The bacterial second messenger cyclic-di-GMP is a widespread, prominent effector of lifestyle change. An example of this occurs in the predatory bacterium Bdellovibrio bacteriovorus, which cycles between free-living and intraperiplasmic phases after entering (and killing) another bacterium. The initiation of prey invasion is governed by DgcB (GGDEF enzyme) that produces cyclic-di-GMP in response to an unknown stimulus. Here, we report the structure of DgcB, and demonstrate that the GGDEF and sensory forkhead-associated (FHA) domains form an asymmetric dimer. Our structures indicate that the FHA domain is a consensus phosphopeptide sensor, and that the ligand for activation is surprisingly derived from the N-terminal region of DgcB itself. We confirm this hypothesis by determining the structure of a FHA:phosphopeptide complex, from which we design a constitutively-active mutant (confirmed via enzyme assays). Our results provide an understanding of the stimulus driving DgcB-mediated prey invasion and detail a unique mechanism of GGDEF enzyme regulation.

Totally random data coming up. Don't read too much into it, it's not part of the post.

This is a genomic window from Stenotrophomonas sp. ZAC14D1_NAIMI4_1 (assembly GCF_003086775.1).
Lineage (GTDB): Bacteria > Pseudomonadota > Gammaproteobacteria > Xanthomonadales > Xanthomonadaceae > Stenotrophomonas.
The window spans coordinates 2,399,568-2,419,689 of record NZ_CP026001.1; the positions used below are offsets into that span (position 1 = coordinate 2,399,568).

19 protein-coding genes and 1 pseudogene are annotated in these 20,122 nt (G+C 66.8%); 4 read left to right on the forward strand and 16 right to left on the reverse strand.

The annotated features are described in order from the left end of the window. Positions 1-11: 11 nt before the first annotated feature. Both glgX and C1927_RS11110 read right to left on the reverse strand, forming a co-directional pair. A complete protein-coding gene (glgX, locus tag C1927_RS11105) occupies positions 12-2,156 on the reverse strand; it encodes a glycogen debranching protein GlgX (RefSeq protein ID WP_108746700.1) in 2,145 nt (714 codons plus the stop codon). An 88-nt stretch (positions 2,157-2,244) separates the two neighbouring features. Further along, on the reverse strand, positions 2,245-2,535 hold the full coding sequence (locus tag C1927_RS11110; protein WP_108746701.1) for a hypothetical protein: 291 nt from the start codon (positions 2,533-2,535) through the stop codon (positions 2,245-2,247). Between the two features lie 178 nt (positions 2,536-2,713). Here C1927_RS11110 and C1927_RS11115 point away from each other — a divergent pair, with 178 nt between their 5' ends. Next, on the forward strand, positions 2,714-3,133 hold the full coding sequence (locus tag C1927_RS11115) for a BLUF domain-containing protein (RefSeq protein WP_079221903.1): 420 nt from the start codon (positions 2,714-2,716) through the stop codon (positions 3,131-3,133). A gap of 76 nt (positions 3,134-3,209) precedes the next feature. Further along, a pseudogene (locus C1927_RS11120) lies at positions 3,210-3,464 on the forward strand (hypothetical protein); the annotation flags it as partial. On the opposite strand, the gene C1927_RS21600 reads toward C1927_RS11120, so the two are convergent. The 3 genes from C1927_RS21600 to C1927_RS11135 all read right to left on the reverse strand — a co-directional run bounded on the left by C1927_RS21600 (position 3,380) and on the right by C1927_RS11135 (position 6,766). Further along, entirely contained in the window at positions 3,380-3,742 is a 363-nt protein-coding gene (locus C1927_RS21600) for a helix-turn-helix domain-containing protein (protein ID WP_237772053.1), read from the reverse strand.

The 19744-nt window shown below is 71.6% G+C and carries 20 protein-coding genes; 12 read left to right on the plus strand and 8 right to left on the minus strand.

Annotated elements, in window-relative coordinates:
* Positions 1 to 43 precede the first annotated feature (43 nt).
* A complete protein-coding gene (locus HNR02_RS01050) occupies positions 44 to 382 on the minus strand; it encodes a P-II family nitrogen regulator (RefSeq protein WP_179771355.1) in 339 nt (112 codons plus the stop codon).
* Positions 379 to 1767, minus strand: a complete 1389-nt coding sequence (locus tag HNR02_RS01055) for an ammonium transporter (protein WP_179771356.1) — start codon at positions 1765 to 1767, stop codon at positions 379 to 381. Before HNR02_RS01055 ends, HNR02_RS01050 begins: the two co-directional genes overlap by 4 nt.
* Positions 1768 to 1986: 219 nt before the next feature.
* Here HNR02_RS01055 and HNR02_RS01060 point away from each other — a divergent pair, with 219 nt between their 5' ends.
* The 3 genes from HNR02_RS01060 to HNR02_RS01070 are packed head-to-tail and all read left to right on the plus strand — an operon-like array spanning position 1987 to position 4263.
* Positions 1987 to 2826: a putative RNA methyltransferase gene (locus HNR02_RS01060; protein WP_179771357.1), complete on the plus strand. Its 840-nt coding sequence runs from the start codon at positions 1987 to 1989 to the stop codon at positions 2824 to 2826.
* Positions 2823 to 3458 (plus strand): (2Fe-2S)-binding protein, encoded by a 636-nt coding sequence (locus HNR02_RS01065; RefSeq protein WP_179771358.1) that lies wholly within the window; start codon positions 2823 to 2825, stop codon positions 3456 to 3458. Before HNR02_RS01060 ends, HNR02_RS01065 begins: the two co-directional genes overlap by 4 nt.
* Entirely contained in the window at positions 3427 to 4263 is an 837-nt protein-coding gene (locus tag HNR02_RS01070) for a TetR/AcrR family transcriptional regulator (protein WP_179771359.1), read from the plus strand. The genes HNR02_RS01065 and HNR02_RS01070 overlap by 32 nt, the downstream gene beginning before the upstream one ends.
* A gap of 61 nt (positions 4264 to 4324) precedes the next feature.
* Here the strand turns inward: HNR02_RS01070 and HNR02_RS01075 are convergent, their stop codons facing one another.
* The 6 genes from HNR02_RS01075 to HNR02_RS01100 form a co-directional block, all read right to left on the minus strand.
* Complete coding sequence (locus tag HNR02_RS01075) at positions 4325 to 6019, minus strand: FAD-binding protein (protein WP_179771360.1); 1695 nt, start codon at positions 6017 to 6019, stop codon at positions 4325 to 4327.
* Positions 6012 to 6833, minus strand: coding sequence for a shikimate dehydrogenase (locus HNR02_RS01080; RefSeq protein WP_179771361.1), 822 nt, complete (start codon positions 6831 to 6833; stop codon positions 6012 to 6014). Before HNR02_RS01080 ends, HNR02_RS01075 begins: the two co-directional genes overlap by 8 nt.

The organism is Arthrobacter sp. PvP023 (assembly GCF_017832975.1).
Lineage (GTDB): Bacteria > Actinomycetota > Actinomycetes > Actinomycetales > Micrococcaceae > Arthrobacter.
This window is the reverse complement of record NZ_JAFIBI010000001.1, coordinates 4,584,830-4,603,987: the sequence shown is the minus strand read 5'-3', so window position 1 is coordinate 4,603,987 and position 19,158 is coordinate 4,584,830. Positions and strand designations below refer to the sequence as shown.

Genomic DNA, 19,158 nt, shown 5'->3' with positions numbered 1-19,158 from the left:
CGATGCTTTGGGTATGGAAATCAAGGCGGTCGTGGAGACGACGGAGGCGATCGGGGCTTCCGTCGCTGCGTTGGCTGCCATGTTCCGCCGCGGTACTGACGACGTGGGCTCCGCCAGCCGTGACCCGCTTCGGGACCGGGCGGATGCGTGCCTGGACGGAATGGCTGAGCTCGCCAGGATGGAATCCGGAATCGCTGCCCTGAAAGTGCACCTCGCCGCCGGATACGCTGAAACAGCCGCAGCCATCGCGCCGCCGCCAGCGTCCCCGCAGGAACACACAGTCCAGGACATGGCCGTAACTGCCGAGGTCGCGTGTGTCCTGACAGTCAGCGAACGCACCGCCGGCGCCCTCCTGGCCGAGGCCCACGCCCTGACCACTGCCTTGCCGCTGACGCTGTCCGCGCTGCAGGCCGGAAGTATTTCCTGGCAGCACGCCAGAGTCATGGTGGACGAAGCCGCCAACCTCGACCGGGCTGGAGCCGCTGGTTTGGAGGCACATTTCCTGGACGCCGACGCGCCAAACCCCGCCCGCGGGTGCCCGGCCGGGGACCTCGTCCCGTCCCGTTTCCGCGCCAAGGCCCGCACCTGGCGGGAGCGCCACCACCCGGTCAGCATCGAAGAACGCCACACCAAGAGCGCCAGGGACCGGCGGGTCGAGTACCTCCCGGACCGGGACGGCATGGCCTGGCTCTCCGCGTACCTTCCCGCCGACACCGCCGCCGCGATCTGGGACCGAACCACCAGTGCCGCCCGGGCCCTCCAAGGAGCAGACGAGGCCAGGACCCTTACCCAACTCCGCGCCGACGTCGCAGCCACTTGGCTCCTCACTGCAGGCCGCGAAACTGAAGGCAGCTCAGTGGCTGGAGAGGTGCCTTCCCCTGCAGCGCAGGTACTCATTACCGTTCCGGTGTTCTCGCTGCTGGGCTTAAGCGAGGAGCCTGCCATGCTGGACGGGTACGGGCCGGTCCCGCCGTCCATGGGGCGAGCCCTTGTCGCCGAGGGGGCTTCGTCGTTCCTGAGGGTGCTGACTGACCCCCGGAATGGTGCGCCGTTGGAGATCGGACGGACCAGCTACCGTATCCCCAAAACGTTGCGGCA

ASJC Scopus subject areas
- Biochemistry, Genetics and Molecular Biology(all)
- Physics and Astronomy(all)